Last week I was moving something at our church when I heard what sounded like woodpeckers on the roof. Very large woodpeckers. I knew that the roof was being reshingled, but rather than the hiss--BANG! of air hammers, the noise produced by what turned out to be electric nails was a series of rapid taps.
Since work fascinates me (I can watch it all day), I went out and watched the workers putting the new shingles on. Unlike me, they worked quickly. Also unlike me, they knew what they were doing.
I thought of Walt Whitman's Poem, "I Hear America Singing," and indeed the workers' movement and the taps of the nailers were a kind of song.
Here's the poem:
I hear America singing, the varied carols I hear,
Those of mechanics, each one singing his as it should be blithe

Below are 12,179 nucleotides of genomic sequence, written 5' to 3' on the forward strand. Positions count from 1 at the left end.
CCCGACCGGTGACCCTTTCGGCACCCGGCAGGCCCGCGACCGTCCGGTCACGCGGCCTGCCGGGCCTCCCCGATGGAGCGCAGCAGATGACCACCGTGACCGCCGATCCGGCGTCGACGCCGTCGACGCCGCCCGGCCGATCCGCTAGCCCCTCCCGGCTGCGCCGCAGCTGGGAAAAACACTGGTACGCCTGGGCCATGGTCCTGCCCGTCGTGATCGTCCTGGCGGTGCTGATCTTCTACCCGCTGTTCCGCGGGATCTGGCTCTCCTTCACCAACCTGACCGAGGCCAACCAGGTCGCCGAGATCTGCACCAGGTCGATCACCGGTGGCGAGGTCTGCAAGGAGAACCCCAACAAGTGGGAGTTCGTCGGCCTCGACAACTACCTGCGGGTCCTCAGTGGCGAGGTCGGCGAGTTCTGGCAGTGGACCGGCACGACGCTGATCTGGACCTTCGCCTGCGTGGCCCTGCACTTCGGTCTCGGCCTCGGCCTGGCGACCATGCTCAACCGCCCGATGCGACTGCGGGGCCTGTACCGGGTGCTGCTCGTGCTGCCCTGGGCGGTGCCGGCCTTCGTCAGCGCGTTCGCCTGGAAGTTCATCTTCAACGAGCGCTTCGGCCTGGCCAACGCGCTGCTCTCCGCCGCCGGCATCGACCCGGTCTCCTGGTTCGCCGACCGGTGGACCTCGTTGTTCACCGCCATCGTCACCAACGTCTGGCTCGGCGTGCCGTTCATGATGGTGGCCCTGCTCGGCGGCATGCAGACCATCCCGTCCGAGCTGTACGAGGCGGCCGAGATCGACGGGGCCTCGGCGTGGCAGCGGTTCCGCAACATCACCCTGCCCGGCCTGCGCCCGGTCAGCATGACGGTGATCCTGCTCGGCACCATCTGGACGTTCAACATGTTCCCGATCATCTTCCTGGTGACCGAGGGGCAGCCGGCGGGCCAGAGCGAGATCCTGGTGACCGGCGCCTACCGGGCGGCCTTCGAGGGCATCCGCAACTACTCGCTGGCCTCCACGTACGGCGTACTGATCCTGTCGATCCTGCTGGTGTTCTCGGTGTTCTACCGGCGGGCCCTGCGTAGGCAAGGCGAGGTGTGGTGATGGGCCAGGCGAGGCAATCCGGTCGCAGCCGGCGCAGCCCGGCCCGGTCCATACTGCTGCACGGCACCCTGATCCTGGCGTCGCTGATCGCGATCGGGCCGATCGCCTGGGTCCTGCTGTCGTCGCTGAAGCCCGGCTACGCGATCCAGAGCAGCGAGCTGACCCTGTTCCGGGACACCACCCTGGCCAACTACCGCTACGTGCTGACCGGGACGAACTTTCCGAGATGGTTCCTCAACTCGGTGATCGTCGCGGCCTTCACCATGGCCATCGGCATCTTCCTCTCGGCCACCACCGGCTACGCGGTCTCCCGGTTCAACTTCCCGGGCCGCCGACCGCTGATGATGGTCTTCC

The carpenter singing his as he measures his plank or beam,
The mason singing his as he makes ready for work, or leaves off
The boatman singing what belongs to him in his boat, the deck-
hand singing on the steamboat deck,
The shoemaker singing as he sits on his bench, the hatter singing
as he stands,
The woodcutter's song, the ploughboy's on his way in the morn-
ing, or at noon intermission or at sundown,
The delicious singing of the mother, or of the young wife at work,
or of the girl sewing or washing,
Each singing what belongs to him or her and to none else,
The day what belongs to the day—at night the party of young
fellows, robust, friendly,
Singing with open mouths their strong melodious songs.